Matt Werhner
Guest
Matt Werhner
15 years 2 months ago

I’m not in the shoes of Fleming or Quinn, but it’s hard to believe they can herd their customers into just three categories. Do these three categories fully describe the majority of their shoppers? If so, what took the company so long to figure this out?

The article says Wal-Mart thinks it finally understands how people shop its stores and why they shop the way they do. This statement has me baffled. It makes it seem as if this was a mystery, and Sherlock and Dr. Watson arrived on the scene to solve it. Wal-Mart is the king of retail. They can’t tell me they finally figured their customer out. They’ve been doing something the right way for the last decade, and it’s not just low price.

It sounds as if they have a new focus on appealing to their customer’s product preferences through a revised approach to category management and merchandising assortment/planning.

Jerry Tutunjian
Guest
Jerry Tutunjian
15 years 2 months ago

For years, the two adjectives associated with Wal-Mart have been:

“Low Prices and BIG.” For some reason, the industry, media, and the public have ignored the retailer’s other great strength:

Flexibility. No day seems to pass without Wal-Mart modifying, adding, refining its offering. I think this latest–the second so far this week–initiative will garner positive results.

Jen Millard
Guest
Jen Millard
15 years 2 months ago

Understanding your customers and their behaviors is key to any retailers success. I am baffled that this is a new concept at Wal-Mart…and I am surprised that they have not done some segmentation earlier. It is certainly a better strategy than simply trying to go ‘upscale.’

Wal-Mart’s challenge will continue to be what message will support all three groups…EDLP? Promotional activities? Brand activities? How will it continue to differentiate offerings to satisfy all their customers?

Mark Lilien
Guest
15 years 2 months ago

Wal-Mart, like many other mature businesses, is disappointed in their growth slowdown. This isn’t the first time they’ve come up with a press release claiming they’ve found a better path. Investors tend to be like the fellow from Missouri who says, “Show me.” If X months from now, Wal-Mart has doubled its comp sales increases and increased its margin dollars, those from Missouri will become believers. Or they’ll see another press release.

Todd Belveal
Guest
Todd Belveal
15 years 2 months ago
Segmentation strategies are clearly not new, but this is a step in the right direction. Now that they have generated these insights and agreed on these groups, the challenge will be to not only understand what gets these groups to the parking lot and past the greeter, but how they behave once they are in the store. In other words: the process of how each group shops. There is a difference between a consumer and a shopper, and while a preference for brands or price may drive customers to the stores, the process they use to arrive at a purchase decision once in the store is different. Seems to me, Wal-Mart’s issue has never been getting people to the stores, but engaging shoppers with an experience that goes beyond just everyday low prices. You need more than that to sell fashion apparel for example. If they take this important research to the next level, and establish the link between the behaviors that classify these groups and how they actually want to shop, they will have… Read more »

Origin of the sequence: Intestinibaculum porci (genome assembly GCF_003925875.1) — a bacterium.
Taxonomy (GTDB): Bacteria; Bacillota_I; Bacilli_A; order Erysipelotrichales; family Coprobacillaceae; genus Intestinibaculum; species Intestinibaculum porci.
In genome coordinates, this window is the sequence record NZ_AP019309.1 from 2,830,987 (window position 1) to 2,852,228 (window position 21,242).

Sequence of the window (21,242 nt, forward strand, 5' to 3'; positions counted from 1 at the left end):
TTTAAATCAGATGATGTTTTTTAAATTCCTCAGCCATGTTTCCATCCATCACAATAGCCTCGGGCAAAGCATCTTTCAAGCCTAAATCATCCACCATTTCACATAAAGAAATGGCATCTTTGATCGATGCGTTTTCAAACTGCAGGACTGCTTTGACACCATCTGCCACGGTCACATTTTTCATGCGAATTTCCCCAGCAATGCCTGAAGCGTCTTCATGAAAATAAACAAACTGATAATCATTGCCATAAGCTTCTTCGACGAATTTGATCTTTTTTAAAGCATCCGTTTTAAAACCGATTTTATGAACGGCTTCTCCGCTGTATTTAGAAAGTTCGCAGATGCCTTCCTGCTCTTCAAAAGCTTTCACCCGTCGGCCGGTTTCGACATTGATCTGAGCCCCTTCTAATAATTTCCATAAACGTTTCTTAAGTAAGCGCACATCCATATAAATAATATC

David Biernbaum
Guest
15 years 2 months ago

Consumers shop at Wal-Mart because they trust the constants such as EDLP and well-stocked shelves. The widening of brand assortment will strengthen Wal-Mart’s position, particularly in the Price-Sensitive Affluent category. At present this valuable group of shoppers sometimes needs to go elsewhere to purchase the more premium or slightly less popular brands that they often do prefer. The new strategy will enhance the number of shopping trips in the affluent shopper category and bump up the median spending rates at Wal-Mart.

SANDEEP BHATT
Guest
SANDEEP BHATT
15 years 2 months ago

It’s very good to see Wal-Mart coming back to basics–that is, to their consumers. The focused approach for all their sections is certainly going to add value to their business. Good brands at best prices are going to be the key to success. Let there be a Shopper Satisfaction Survey. That will help Wal-Mart in building their own Private label brands.

Todd Craig
Guest
Todd Craig
15 years 16 days ago

What Wal-Mart has done is further identified their existing customer base. Noble is the effort to serve this base better, but not a new concept. Therefore it will yield minimal sales increases–no more than they should normally expect through regular business improvements. To grow same store sales in a big way, you have to add new customers to your base rather than just sell better to your existing. In the past, Wal-Mart has done this by building stores everywhere.